Pay close attention to the energy around you. Lean into what feeds you, and try to shed what’s holding you back.
Surround yourself with guides
When I made the leap a few years back, it helped immensely that I had friends who were entrepreneurs and successful writers who had already stepped off the script. I craved being around people who were charting their own course in life, and I absorbed their lessons, their confidence, and their impatience with me to just make the leap already and join them on the unscripted life.
Chances are there are people in your life who have already walked some of the trails you’re contemplating exploring, and their presence and insights are invaluable. Embrace them!
And here’s the thing about going off the script: chances are you’ll need more help than you used to. You might not be used to asking for assistance, but it’s a crucial mindset. There are people around you who will be happy to help, but you have to ask.
Stepping off the script is still the ultimate bet on yourself. You’re not hedging and giving up your time and energy for other people, you’re pursuing something that will come to fruition based on your own efforts. Accordingly, it’s also the ultimate reward.
Yes, it’s scary to embrace that mantle, but here’s the thing: you’re more adaptable than you probably think you are.
Stepping off the script doesn’t just mean that you’re betting that your dream is going to pay off and precisely follow your best case scenarios. It’s a bet that you’ll figure it out as you go along. Trust your instincts.
Your creative project or your creative life might not work on the first, second, or fifth iteration, but if you stay true to your ultimate vision, if you keep adapting as you go along, and if you keep shedding your anchors and leaning into what works, you’ll get there.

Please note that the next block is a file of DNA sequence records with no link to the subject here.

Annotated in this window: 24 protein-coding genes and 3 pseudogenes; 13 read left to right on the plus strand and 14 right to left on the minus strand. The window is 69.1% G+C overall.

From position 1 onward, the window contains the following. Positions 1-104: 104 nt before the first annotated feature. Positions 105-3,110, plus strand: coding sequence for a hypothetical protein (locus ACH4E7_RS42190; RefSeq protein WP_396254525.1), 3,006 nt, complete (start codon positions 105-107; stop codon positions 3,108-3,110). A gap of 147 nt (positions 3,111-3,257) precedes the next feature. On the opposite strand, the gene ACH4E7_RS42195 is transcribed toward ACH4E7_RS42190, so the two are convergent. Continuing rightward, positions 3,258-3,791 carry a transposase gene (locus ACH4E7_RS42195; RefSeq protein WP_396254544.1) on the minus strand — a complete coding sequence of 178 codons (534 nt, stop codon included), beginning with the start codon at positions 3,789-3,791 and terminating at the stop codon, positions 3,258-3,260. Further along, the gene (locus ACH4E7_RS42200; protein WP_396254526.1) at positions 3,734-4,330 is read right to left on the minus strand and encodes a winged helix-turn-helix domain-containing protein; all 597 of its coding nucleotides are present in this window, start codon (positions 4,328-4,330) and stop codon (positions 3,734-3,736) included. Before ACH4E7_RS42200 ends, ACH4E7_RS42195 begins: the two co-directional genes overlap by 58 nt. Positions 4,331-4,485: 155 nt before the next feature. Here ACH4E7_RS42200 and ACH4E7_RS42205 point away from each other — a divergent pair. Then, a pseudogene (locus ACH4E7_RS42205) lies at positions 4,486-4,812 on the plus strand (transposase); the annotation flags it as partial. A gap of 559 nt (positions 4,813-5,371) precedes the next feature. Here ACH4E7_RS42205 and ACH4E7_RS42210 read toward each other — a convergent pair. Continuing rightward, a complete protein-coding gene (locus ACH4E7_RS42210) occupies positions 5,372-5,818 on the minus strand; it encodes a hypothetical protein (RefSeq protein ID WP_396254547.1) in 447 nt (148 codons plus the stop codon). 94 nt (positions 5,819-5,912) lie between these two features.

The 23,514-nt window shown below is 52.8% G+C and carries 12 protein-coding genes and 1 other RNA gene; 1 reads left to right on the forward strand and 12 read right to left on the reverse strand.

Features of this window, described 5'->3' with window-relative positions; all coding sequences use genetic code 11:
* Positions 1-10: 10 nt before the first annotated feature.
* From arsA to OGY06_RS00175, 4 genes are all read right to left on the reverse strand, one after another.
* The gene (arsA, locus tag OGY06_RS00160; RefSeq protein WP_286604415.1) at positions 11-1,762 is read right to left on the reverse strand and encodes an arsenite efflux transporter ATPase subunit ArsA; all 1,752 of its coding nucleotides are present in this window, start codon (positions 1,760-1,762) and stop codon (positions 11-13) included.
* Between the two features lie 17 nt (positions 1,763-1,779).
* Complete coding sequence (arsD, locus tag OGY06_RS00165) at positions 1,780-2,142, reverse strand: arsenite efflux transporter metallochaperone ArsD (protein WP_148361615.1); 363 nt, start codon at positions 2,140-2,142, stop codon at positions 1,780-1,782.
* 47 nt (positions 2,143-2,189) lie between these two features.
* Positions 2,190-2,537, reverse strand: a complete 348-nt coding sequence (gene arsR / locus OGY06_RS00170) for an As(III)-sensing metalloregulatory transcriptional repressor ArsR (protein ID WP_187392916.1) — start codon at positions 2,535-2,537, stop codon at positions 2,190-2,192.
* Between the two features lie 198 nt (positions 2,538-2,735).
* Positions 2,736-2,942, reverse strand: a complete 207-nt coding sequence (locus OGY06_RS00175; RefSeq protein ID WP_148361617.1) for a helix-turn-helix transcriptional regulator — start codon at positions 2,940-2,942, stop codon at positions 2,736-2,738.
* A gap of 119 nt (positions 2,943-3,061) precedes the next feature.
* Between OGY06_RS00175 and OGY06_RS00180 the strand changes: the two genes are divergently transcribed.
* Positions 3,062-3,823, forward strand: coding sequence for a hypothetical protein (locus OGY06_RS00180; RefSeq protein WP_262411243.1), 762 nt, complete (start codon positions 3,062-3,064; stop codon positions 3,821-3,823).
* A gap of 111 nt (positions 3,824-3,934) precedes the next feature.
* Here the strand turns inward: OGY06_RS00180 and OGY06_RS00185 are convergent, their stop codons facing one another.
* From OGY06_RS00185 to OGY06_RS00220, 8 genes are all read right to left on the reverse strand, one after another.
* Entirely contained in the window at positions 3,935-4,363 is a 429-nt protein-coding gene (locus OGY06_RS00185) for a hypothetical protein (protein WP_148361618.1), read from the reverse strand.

At some point you just have to leap. But I have never met a single person who has regretted writing a book or taking a risk to pursue a personal dream. At the end of the day, it’s probably not as big of a leap as it looks, and in fact, the real risk is getting stuck on the ledge just staring at what might be possible.
Need help with your book? I’m available for manuscript edits, query critiques, and coaching!
For my best advice, check out my online classes, my guide to writing a novel and my guide to publishing a book.
And if you like this post: subscribe to my newsletter!
Art: Winslow Homer – Jumping Trout
Judi Broderman Rogers says
I too am learning to create my life discovering new passions my old life is gone for many reasons but most importantly it has taken me on a spiritual journey beyond compare. I will be writing a book or two. Scary to put this commitment in writing but I’ve been journaling for a few years now and will give the basis of my writing. I definitely will reach out when ready to start writing. I have to overcome a big hurdle that occupies a lot of my energy at times and soon will be past. My leaps have started very small but discovering joy in the moment while I do baby steps
Neil Larkins says
I’m 77 and reading all this reminds me of my life, the times 30, 40, 50 years ago I went off script. It was always exciting, scary. Usually I failed and regretted having done it. But a couple of those times I would do over if given the chance. Now days I can’t take that option – unless I want to die in agony and alone – but that’s another topic.
There’s more to be said, but I won’t use this forum to say it since there are so many others here who need the chance. I do appreciate Nathan for the deep dive into the subject, however. It’s why I’ve followed him for 15+ years.
This is amazing – TAHNK YOU. Proper inspiring 🙂
Sorry about the typo!